Broncos/Bears, and Sorting the QB Issues

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David Malinsky

Thursday, August 10, 2017 2:11 PM GMT

Thursday, Aug. 10, 2017 2:11 PM GMT

It's "Game On" for Siemian/Lynch…Sam Bradford may have been better than most folks thought in 2016…Lance Lynn isn’t as good as most folks think this season... 

Point Blank – August 10, 2017

Yesterday the focus here was on a key aspect of QB play during the NFL pre-season, the fact that mobility is a major plus. That was evident as nearly 800 yards of total offense got compiled between the Texans and Panthers, much of that coming with DeShaun Watson and Joe Webb at the controls.

One should never over-react to a single pre-season game for any sub-set of thought process, but in this instance there is a perspective about what the ability of a QB to move in the pocket can mean in August. Let’s go to the good folks at Pro Football Focus to help establish the general point –

Watson indeed bought himself a lot of time in the pocket, and it is something that should be a part of your handicapping conscousness. Tonight there is a different aspect of QB play that comes front and center, which will play out in front of the NFL Network cameras in Chicago, so let’s start there.

There is a legit QB battle taken place for the Broncos between Trevor Siemian and Paxton Lynch, one of those rare cases in which it will likely be decided on the field over the next three weeks. Let’s go right to Vance Joseph to set the stage - “It’s an open competition. The games matter. The games start Thursday. I want to start the games so I can get to the bottom of this.”

There is an obvious notion here that the two QBs will compete hard to win the job, but also a subtle one beneath it. But before getting too excited there is a reality in play – neither of these two are anything all that special at this stage.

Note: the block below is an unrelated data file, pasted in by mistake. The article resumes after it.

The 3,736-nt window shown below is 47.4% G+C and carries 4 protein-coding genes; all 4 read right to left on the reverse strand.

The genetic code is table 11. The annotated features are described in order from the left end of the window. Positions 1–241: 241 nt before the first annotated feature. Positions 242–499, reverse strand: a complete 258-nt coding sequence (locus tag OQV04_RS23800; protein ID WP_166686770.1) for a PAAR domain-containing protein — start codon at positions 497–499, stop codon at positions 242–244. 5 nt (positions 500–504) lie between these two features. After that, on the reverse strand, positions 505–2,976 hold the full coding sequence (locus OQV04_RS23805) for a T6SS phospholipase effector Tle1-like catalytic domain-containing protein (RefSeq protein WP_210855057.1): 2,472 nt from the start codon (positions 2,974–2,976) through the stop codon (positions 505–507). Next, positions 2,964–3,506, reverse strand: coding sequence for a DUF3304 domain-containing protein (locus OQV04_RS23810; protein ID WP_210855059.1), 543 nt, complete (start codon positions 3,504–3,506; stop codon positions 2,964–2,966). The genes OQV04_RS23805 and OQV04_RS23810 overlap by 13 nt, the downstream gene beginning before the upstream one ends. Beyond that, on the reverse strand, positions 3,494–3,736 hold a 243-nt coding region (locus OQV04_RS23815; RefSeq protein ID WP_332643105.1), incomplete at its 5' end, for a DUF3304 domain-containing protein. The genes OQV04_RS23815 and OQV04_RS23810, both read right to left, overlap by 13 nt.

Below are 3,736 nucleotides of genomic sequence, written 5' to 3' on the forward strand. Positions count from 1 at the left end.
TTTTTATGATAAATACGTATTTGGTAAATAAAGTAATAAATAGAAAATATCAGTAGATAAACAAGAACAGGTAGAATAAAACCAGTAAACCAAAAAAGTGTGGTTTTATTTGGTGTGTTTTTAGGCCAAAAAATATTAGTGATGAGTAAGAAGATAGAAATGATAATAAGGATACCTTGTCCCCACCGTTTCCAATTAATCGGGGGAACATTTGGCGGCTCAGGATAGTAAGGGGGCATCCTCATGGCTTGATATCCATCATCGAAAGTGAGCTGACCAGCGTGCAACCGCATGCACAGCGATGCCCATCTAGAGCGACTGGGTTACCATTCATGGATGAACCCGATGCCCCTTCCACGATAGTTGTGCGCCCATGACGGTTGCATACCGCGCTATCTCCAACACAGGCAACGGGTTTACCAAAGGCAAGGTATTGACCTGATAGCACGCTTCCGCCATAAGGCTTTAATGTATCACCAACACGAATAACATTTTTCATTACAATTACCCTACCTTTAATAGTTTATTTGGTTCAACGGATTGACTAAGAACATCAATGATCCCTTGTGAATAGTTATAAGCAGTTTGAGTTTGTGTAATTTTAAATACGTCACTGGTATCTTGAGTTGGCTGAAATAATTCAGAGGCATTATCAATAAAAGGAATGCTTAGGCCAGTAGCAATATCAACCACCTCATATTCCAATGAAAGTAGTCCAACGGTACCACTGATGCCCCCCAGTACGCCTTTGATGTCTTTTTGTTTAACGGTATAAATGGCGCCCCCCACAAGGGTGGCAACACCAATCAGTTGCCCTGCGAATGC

I understand that ever so well; my first real experience with the NFL came in 1968 when my father and I, along with two brothers that were bookmakers, had Pittsburgh Steelers season tickets. It was the year before Chuck Noll came on board to turn things around, and it was an autumn that brought one of the most dubious QB battles in the annals of the league play out, Dick Shiner vs. Kent Nix. They combined to complete only 47.0 percent of their passes, with more interceptions than touchdowns, and the Steelers went 2-11-1. Ironically their ineptitude helped to set up the early draft positioning that turned the franchise into a powerhouse just a few years later.

Siemian/Lynch may be a little better than Pittsburgh’s undynamic duo, but not so much as to generate excitement about their potential upsides just yet. What can matter is the second factor in play – the fact that it is an open competition changes the player rotations, and will likely lead to the Denver offensive starters being on the field longer than their opponents in this pre-season, many times Bronco starters competing against reserve defenders. The gist is easy to understand – if Joseph wants to get the best read as to which QB should get the #1 slot, it means surrounding them with the same personnel as much as possible.

Let’s go to the coach for more – “It’s going to be more than most starting quarterbacks would play the first couple of weeks. It’s going to be a mix of both. Obviously when the first guy leaves, we’re going to keep some ‘ones’ in just to keep the offense intact so the guy can play his best.”

This has not been lost on the markets, of course, and something that will be discussed here often is that some of the early money in the NFL pre-season is among the sharpest of any sport at any time. I do have a value target on #261 Denver at pick’em for the First Half tonight, which we are unlikely to see, although someone quick on their feet just might see it for a flash – as always the first major pre-season board of any season brings answers to the notion of how much liquidity will be out there (Texans/Panthers out-wrote everything on the MLB board except for Dodgers/Diamondbacks last night). It isn’t just the Denver rotation in play here, but also the fact that Mike Glennon has not been having a good camp for the Bears, and may struggle in his stint.

Now time to continue the team-by-team preview cycle by keeping the focus on QB play, and whether one particular performer may be an under-rated item as the new season approaches.

Was Sam Bradford better than most folks thought in 2016

The Minnesota offense was abysmal in 2016, rating #27 overall (as always the references here are from the Football Outsiders efficiency ratings), #31 overland and #19 through the air. That is what happens when injuries take away the guy expected to be the starting QB (Teddy Bridgewater), the best playmaker (Adrian Peterson), and wreck an OL that might have only been ordinary with all hands on deck, and was simply terrible (six different tackles were on the field for at least 49 snaps). To further muddle matters was a change in OC as the season was in progress. Yet throughout all of that, might the case be made that Sam Bradford was actually pretty darn good?